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Premier Cru Owner Pleads Guilty, Detailing Ponzi Scheme to Defraud Customers

John Fox admits he took money for wines he didn’t own, spending some on fancy cars and women he met online
Photo by: Courtesy Premier Cru
John Fox cuts the ribbon at the opening of Premier Cru's new location a few years ago.

Peter Hellman
Posted: August 15, 2016

John Fox, once a leading wine merchant, was escorted into an Oakland, Calif., courtroom by federal marshals last week, shackled hand and foot. In a low voice, Fox, 66, pleaded guilty to a single count of wire fraud in connection with a massive Ponzi scheme he operated at Premier Cru, the Berkeley shop he cofounded with warehouse manager Hector Ortega in 1980.

Fox had faced up to 20 years in prison, but as a result of his plea agreement, his maximum possible sentence has been reduced to six years and six months. A probation department will now begin preparing a sentencing report, which the judge will consult when he makes his decision.

Fox has also agreed to provide restitution of at least $45 million to Premier Cru customers who pre-ordered wine they will never receive, as well as to other creditors. As part of his plea agreement, Fox provided the court with a detailed recital of his misdeeds at Premier Cru and also in his personal life. (A copy of his plea was obtained by Wine Spectator.) It detailed a scheme to take money from customers for wines he didn’t have yet, sometimes diverting that money to fancy cars, a multimillion dollar home and even women he met online.

Fox explained that most of his wine sales were "based on the premise that Premier Cru would contract to buy wine from Europe … and then sell it to customers before it arrived in the United States." Delivery was promised within two years.

But Fox admitted scamming these customers in two ways. The first was to "falsif[y] purchase orders for wine that I had not contracted to purchase and enter them into Premier Cru's inventory for sale." Fox could then offer the wine on Premier Cru's website below market price. This practice began in 1993 or 1994, according to Fox. From 2010 to 2015, customers paid approximately $20 million for these "phantom wines." In his second scam, Fox said he "diverted money coming in from current customers to obtain wine for prior customers who had never received their wine."

Fox also admitted to using his company business accounts and credit card to pay personal expenses. These included home mortgage payments, his wife's credit-card bills, his daughter's college tuition, membership fees at two private golf clubs, and the "purchase or lease [of] expensive cars (including Corvettes, Ferraris, a Maserati and various Mercedes-Benzes)."

Fox also admitted to spending "more than $900,000 on women that I met online." He paid them via PayPal.

Sometimes, when customers complained "repeatedly or forcefully," Fox said that he arranged to deliver wine that they had ordered by taking it from stock being held for other customers or else by purchasing it from rival retailers, "usually at prices much higher than those for which I had sold the wine in the first place." This was all done, Fox said, "to conceal my ongoing fraud, to lull customers into a false sense that Premier Cru was a legitimate business, to cause these customers to continue to purchase wines from Premier Cru, and to prevent them from complaining to law-enforcement authorities."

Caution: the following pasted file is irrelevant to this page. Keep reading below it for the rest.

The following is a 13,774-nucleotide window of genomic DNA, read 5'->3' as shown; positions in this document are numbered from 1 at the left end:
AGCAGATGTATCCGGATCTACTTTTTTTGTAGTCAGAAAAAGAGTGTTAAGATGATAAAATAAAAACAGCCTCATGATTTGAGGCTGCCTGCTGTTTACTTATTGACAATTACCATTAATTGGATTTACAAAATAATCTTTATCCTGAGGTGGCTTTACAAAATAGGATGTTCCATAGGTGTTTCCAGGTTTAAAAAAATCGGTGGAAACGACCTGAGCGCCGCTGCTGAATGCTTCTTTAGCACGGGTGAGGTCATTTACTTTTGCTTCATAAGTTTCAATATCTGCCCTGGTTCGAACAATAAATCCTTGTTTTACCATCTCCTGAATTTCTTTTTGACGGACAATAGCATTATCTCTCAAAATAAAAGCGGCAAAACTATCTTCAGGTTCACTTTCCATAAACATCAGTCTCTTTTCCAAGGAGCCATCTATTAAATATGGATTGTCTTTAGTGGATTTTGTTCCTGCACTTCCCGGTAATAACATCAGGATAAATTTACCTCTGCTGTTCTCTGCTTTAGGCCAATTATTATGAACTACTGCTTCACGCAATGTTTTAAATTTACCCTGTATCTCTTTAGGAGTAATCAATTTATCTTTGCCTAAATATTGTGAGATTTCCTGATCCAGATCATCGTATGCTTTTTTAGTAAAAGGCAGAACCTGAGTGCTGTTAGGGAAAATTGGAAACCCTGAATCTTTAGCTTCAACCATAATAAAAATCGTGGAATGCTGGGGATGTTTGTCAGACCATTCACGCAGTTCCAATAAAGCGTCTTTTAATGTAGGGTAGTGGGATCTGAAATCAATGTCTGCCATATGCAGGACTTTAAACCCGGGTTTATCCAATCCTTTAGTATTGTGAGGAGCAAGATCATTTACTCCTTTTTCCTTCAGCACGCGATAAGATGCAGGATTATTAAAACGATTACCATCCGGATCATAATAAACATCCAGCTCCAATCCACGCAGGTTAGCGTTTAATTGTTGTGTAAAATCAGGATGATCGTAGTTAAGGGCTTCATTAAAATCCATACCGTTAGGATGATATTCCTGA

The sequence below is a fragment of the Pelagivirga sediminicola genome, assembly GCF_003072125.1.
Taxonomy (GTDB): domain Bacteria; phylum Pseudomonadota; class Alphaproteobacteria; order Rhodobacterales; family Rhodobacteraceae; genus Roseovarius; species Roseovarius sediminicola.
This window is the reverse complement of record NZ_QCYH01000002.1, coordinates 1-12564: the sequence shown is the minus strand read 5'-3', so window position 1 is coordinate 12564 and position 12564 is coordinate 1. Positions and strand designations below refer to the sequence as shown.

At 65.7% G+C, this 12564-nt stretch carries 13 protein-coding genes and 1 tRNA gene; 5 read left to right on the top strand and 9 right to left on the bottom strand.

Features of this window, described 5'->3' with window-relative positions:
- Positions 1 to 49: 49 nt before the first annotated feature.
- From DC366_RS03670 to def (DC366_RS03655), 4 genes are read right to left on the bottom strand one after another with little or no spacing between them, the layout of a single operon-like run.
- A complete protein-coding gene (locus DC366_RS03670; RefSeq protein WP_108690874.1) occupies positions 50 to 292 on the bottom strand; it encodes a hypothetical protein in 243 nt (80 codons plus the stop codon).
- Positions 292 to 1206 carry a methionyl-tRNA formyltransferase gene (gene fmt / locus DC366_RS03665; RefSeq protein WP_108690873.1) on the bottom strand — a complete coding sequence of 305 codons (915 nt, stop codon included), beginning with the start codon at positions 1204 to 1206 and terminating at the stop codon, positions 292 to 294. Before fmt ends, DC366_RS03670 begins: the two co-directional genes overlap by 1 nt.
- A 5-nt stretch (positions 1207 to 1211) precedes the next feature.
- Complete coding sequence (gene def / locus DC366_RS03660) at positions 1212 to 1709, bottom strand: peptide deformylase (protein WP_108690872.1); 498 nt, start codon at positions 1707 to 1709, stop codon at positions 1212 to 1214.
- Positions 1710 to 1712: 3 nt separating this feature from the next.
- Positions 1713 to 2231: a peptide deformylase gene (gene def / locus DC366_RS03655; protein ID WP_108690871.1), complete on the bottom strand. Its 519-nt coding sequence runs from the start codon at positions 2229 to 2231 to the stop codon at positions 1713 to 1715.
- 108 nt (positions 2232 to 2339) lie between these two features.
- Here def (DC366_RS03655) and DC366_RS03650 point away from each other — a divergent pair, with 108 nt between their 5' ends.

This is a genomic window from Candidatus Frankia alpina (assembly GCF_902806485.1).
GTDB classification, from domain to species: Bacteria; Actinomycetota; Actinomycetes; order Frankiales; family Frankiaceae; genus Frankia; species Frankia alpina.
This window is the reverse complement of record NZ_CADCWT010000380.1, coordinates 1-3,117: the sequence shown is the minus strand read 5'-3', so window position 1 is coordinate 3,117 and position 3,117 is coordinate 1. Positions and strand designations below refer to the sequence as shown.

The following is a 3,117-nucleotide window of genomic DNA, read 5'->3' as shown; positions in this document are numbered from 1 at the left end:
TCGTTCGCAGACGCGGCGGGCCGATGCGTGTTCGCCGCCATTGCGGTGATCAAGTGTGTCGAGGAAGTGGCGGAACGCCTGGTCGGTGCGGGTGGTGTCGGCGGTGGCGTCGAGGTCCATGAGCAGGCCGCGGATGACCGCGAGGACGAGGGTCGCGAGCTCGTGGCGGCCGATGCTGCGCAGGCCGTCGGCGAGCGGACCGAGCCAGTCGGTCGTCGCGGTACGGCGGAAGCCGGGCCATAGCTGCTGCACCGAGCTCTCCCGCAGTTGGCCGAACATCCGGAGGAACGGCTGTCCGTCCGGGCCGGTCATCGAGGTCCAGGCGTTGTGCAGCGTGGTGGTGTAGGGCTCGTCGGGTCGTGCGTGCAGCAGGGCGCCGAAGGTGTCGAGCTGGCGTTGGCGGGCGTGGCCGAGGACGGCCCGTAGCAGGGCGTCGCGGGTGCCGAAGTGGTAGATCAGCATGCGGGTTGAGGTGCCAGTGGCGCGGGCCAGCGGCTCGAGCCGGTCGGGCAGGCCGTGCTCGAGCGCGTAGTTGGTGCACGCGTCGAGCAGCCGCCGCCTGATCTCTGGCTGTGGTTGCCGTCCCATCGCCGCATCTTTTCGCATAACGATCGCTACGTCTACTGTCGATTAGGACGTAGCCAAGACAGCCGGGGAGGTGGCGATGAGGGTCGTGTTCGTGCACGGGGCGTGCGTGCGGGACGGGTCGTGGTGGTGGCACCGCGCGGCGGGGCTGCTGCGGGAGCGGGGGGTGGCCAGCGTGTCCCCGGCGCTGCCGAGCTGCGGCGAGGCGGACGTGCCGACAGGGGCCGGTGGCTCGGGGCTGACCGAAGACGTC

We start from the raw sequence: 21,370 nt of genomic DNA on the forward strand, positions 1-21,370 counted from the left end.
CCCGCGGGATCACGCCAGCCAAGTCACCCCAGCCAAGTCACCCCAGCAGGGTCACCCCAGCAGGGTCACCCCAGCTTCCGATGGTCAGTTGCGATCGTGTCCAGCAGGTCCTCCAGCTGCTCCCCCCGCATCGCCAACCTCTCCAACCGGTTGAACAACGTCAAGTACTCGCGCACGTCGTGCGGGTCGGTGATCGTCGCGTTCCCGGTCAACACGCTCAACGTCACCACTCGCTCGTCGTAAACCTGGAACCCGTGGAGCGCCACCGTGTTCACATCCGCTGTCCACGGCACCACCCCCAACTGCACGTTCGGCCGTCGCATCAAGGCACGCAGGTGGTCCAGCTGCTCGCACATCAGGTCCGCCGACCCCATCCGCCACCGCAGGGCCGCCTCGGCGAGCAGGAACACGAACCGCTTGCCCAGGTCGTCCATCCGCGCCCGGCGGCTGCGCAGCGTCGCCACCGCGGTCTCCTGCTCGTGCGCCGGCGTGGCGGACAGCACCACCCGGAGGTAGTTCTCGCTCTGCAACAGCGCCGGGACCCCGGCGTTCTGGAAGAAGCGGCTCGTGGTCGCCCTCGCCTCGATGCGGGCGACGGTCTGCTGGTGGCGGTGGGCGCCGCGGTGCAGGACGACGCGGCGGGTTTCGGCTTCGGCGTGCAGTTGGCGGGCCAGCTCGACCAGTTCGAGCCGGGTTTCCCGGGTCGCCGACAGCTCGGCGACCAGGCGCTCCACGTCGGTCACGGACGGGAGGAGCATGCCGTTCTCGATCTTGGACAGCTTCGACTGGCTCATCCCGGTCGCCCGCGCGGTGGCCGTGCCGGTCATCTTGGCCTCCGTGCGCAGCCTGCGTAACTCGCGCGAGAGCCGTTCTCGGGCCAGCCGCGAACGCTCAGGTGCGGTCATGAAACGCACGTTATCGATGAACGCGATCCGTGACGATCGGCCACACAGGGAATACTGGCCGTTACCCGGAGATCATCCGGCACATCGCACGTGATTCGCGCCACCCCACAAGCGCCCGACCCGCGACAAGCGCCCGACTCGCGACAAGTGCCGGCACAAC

The inevitable end, resulting in Premier Cru's bankruptcy in January and Fox's personal bankruptcy one month later, was hastened by a spate of lawsuits filed by disgruntled customers in state and federal courts last year. At the time of Premier Cru's bankruptcy filing, Fox estimated that 4,500 customers had paid at least $45 million for pre-arrival wines they had not received. From 2010 onward, he admitted, he pocketed about $5 million from his scheme, and "made additional money in the years prior to 2010."

Attention in the Premier Cru debacle will now turn to the bulk sale of the 78,000 bottles in the warehouse behind the shuttered shop in Berkeley, scheduled for Aug. 30.

Anne-marie Deslongchamps
Montreal, Quebec, Canada —  August 15, 2016 12:57pm ET
As you say in the USA: "if it"s too good to be true, it isn't"!!!
How would a trade merchant be able to offer blueprint wines at such lower prices when we all knew those wines' prices were very strictly controlled and there was "no deals" for those wines (except coming from Premier Cru)...
It seems everyone in the trade business was happy to just let it go...At the end, it was honest consumers that were ripped of their money...The industry must be more vigilant, especially the Bordeaux/Burgundy producers of top rated/most south-after wines, as I'm quite sure they all knew Premier Cru's prices were impossible and knew that many wines offered were simply not allocated to Premier Cru!!!
Thomas Molitor
New Mexico —  August 15, 2016 2:58pm ET
Why didn't the wine producers check their sales invoices against the online inventory of Premier Cru? For example, if Premier Cru had purchased 50 cases from Chateau Margaux but were selling 200 cases of Chateau Margaux futures online, that would've been a clue. I'd assume the wine producers check the prices of their wines online and, in the case of Premier Cru, would have wondered about its low prices.
Peter J Gatti
Austin, Texas, USA —  August 17, 2016 12:52pm ET
How do so many intelligent, educated, experienced winelovers who do so well in all other areas of their lives spotting scams, flim-flams and bs suddenly devolve into gullible naifs when offered wine deals that cannot possibly be real? It never ceases to amaze me.

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